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Tuesday, July 22, 2014

Flowers, pollinators, and fruit

Swallowtail visits mtn mint

Buckeye also has a fondness for mint...

Other pollinators...

While we're on the subject of pollinators, this cut-leaf coneflower is also drawing a big crowd...

 The clasping heliotrope is always a big crowd pleaser...


Crinums!

 phlox and swallowtail
 joe pye and swallowtail
Lantana and tiger swallowtail

 Sassafras drupes... just before the mocking birds and brown thrashers ate them... took very little time to completely strip the tree... They made quite a racket... swooping in and grabbing fruit seemingly in mid-flight!
bird in sassafras tree....

Flat woods plum (Prunus umbellata)
These plums look mouth-watering... But... they aren't good until the tree drops them... If you're into brushing the sand off them... they aren't bad.

White rose of sharon...

Finally... a new section of the veg garden... caged tomatoes, watermelons, and glass gem corn showing.

 

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Wednesday, July 2, 2014

summer critters and unusual wildflowers

 hummingbird visiting rose of sharon

 Dragon fly on corn tassel

 Dragon fly on poppy pod

 American lady butterfly on butterfly weed

 Leaf-foot bugs eating corn

Ompalocera munroei ... Leaf-roller cat from pawpaw... I planted those for the zebras... not these guys...

Whorled leaf coreopsis (Coreopsis major) Wild collected in town....

another whorled coreopsis (Coreopsis verticillata) seems to be on the Georgia DNR's watch list... to determine conservation status.... One of the naturals out here in the sand-hill garden.


Bee visits St. John's wort (Hypericum prolificum)

Bug...

 Matelea decipiens 
Seed pod

Another matelea... Gonolobus suberosus... Matelea gonocarpos

Flowers on the Delphinium carolinianum... 
Last year... the rodents ate this rare beauty, hence the wire cage this year.

Hairy Dawnflower... Stylisma villosa

 

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Tuesday, June 10, 2014

June Colours

Blooms on the clitoria

 Butterfly visiting the butterflyweed.

Daylilies r blooming

Hollyhocks!

Black ones.

Nan Ondra's variegated corn, and some summer squash.....

Oak leaf hydrangea

monarda

Rudbeckia hirta

 

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Tuesday, May 20, 2014

May flowers reprise


Always thrilled to see butterfly mating rituals...

Farkleberry bloom....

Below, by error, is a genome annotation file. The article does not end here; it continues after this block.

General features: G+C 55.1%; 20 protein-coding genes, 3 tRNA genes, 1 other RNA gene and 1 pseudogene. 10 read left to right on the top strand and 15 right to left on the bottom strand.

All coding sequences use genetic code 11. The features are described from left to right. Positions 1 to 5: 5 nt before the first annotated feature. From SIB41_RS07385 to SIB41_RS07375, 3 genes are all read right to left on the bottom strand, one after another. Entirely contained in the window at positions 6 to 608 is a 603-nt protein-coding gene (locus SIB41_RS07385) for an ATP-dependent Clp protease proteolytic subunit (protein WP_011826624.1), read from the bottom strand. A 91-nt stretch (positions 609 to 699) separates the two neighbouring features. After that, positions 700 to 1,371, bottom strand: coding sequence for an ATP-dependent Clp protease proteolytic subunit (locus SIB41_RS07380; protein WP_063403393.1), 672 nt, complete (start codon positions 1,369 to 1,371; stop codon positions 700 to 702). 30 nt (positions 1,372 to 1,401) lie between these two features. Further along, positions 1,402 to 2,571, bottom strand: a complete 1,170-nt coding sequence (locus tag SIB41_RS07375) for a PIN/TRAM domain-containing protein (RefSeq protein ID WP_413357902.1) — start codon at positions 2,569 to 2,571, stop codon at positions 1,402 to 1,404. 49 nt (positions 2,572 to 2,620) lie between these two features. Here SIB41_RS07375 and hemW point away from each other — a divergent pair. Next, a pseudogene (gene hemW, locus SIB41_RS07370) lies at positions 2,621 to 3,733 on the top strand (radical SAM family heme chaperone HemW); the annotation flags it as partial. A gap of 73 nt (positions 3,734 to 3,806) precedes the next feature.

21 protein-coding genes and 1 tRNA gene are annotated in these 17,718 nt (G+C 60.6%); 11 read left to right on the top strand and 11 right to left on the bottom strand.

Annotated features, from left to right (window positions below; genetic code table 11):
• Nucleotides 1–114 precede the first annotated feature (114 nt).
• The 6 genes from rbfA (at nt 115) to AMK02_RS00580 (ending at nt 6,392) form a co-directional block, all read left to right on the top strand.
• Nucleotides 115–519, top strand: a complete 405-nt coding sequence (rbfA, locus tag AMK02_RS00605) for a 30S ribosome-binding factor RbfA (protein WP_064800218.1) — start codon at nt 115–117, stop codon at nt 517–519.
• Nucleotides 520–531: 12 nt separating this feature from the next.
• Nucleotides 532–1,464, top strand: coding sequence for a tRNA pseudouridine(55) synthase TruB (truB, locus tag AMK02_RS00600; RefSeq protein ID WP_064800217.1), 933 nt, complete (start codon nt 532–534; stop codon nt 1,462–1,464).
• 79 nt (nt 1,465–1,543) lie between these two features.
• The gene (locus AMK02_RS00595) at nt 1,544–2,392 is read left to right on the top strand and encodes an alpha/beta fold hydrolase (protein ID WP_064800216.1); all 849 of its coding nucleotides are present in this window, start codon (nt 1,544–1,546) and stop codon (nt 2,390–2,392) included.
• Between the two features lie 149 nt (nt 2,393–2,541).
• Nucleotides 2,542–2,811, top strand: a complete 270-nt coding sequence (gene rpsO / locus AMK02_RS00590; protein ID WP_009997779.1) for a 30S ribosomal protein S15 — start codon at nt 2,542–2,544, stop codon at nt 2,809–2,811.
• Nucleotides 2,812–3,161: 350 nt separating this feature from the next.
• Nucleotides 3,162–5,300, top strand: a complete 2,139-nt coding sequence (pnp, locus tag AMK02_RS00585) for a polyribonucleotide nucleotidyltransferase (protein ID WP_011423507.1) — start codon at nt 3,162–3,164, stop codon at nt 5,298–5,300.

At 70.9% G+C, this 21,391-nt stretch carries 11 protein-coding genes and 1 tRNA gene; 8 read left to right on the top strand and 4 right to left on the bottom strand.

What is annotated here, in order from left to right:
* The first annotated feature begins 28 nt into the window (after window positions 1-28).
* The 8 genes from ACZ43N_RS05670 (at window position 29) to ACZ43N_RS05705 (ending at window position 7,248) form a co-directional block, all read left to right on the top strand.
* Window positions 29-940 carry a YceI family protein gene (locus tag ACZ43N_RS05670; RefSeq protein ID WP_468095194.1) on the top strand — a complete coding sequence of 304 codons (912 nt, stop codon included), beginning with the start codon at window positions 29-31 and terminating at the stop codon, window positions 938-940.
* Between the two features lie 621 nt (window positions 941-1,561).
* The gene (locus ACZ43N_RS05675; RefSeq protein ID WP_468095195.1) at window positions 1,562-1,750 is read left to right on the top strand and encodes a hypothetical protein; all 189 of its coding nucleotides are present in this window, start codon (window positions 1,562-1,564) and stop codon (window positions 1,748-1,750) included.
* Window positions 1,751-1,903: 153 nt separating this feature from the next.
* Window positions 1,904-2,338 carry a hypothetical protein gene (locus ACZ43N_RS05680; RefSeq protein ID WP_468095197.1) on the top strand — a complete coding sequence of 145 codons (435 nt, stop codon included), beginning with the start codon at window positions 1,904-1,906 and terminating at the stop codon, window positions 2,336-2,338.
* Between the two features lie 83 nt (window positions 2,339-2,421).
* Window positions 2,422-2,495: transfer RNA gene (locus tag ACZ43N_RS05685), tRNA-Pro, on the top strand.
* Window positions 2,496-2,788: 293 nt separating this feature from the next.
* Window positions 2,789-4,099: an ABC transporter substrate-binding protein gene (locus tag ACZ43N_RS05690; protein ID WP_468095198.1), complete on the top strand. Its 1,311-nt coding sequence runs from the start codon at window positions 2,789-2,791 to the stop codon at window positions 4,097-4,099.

This fast-growing invasive Japanese honeysuckle is busily covering my garden fences... Over-whelming the desirable native coral honeysuckle, and it really doesn't seem to matter how much of this stuff I pull... seems to stay ahead of my efforts to control...

I have poison ivy covering the ground in the newest expansion of the veggie garden....

The poison ivy is actually easier to control than the nasty Japanese honey suckle... It all comes out easily with a mattock...

Poison ivy flowers...

Also... a bit of poison oak... I'm not especially OCD about the toxicodendrons... I dug this out of the yard... but it's such an interesting plant that it's worth keeping some around for observation....

I left some background on this indigo pic to demonstrate the unlikely happenstance of a garden-worthy plant growing in a desolate patch of sand where little else grows...

Wild collected Coreopsis lanceolata... When I divided this beauty (last Spring),  and planted the divisions in the garden soil the voles got busy eating them... I rescued this one and it's been container-grown since...

Penstemons (group of 3) Also subject to vole depredation, 2 of these are in containers (after the voles ate the other divisions)...
 Hoping for crosses... I just need to figure out how to get the seeds to come up... Was not a problem in my previous garden... something about this sand...

After posting the iris damage (see previous post) at facebook... one person suggested "permatill"... But the drainage is already so extreme... and just how many bags of that stuff would be needed?   I keep hoping the cats will get a better handle on these horrible little animals...


Mulberries!
I grew this tree from a little baby I wild collected... I've got plenty of babies coming up in the garden now... which I'm moving into my yard... and plan to move into the front meadow...

I didn't get a patch of poppies sowed last autumn... But I have little groups here and there anyway... I've been weeding out colours... where I have single colours in each little group...

Interesting thing, though... The blooms seem to be lasting longer in the self-sowed patches then in the patches sowed in town... where there was a big flush, and then nothing...

I suspect that the dropped seeds are dictating timing... Whereas in town... the seeds were all collected at the same time... and sowed at the same time....

I've noticed that the columbines seem to react in a similar manner...


 

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